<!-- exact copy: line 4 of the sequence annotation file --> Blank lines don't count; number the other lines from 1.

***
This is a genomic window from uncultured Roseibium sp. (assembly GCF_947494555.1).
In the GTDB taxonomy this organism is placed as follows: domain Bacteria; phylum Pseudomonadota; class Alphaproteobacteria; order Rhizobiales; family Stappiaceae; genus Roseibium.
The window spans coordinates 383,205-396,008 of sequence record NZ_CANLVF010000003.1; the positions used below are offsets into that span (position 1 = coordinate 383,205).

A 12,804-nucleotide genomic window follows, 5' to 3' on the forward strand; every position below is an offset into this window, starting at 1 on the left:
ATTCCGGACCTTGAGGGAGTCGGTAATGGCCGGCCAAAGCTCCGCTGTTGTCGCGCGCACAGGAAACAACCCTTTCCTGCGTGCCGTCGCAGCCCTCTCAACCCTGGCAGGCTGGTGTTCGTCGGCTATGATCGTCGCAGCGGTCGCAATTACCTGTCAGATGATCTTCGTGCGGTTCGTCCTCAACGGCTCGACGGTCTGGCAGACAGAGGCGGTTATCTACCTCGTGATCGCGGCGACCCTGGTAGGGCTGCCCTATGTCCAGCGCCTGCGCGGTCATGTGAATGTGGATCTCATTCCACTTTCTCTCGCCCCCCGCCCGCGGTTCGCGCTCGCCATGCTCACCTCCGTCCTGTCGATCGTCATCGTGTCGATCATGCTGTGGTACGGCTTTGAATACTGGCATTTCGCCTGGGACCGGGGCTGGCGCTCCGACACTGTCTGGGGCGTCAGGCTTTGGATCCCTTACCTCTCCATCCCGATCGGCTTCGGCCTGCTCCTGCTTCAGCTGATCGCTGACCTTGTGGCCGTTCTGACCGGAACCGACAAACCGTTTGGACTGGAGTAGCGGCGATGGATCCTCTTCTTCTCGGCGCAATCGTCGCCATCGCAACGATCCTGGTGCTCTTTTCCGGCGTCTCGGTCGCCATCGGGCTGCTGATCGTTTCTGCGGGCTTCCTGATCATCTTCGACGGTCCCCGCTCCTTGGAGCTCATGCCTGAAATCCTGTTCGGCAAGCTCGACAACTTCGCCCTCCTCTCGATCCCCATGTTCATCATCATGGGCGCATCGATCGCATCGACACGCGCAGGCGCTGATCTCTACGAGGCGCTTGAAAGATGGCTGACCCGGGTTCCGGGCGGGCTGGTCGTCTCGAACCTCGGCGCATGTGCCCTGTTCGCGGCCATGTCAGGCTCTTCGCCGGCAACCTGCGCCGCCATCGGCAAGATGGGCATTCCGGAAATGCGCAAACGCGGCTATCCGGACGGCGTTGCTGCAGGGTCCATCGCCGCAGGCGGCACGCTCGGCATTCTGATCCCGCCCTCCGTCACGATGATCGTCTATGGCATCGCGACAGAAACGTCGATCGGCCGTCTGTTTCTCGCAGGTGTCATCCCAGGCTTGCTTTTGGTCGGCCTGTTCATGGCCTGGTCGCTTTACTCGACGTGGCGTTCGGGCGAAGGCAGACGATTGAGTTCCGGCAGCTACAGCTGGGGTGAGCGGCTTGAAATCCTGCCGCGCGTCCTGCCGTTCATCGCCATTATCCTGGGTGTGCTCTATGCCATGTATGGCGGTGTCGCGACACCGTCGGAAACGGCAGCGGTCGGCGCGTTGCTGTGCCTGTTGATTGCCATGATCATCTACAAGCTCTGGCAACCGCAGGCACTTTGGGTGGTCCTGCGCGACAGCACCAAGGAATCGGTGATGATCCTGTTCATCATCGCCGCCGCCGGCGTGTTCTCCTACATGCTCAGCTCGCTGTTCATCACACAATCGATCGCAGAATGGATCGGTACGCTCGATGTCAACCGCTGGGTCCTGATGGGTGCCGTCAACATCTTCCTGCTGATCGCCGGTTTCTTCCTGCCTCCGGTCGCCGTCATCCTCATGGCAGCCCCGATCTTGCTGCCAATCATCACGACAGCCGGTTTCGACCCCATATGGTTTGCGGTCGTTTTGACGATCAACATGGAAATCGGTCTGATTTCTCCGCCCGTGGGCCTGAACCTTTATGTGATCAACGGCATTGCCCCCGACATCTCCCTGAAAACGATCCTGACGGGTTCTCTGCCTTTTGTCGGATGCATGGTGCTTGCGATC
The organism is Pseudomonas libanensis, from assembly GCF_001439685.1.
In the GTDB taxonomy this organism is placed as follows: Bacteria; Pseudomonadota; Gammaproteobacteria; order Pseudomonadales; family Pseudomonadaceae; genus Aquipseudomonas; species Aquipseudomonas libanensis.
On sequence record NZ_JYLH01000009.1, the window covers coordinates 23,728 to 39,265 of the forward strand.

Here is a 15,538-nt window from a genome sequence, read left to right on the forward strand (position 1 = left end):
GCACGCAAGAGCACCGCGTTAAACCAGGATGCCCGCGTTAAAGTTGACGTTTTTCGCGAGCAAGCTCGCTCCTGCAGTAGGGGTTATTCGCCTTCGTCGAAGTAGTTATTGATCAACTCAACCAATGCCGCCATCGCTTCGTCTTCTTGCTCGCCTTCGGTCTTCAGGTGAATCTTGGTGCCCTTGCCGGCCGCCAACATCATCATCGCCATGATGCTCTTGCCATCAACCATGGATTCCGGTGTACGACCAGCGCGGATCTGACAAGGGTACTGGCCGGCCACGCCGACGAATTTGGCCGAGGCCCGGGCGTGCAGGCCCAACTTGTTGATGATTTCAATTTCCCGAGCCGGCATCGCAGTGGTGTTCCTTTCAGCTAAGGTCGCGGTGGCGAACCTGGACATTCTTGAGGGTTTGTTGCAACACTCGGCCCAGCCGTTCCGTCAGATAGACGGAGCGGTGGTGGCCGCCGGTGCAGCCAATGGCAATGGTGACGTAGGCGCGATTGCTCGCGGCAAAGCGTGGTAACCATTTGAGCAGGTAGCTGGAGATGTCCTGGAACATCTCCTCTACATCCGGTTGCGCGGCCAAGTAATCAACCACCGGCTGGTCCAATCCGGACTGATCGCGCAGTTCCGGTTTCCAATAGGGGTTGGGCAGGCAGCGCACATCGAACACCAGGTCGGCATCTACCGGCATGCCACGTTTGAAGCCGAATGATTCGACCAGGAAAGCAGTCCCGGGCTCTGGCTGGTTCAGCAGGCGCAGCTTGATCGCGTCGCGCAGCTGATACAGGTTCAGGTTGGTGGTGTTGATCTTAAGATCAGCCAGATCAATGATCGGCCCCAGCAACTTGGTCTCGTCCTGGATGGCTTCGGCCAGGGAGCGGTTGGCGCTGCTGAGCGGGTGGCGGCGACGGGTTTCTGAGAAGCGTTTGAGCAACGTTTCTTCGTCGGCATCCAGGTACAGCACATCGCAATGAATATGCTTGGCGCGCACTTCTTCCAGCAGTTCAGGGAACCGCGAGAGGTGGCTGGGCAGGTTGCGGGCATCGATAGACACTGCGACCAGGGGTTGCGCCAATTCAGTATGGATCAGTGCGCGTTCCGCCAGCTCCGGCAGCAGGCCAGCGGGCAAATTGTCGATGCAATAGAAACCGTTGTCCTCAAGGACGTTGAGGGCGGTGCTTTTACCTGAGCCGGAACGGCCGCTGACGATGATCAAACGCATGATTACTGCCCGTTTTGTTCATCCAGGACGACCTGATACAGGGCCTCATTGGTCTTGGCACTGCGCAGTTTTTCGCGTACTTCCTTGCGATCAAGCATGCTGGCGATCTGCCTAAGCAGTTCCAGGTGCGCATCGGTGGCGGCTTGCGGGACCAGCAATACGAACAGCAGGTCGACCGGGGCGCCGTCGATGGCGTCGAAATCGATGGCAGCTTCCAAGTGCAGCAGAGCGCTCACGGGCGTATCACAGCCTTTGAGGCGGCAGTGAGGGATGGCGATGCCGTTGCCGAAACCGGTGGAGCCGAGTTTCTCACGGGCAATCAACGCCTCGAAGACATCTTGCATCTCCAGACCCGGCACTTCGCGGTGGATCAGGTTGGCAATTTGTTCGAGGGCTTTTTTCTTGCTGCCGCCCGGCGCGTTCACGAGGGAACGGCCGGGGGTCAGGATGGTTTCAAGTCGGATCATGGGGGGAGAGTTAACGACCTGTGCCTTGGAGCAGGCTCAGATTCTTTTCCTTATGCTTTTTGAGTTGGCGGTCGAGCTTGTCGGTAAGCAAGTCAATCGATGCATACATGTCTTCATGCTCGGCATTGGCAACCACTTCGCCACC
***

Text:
A 12,804-nucleotide genomic window follows, 5' to 3' on the forward strand; every position below is an offset into this window, starting at 1 on the left: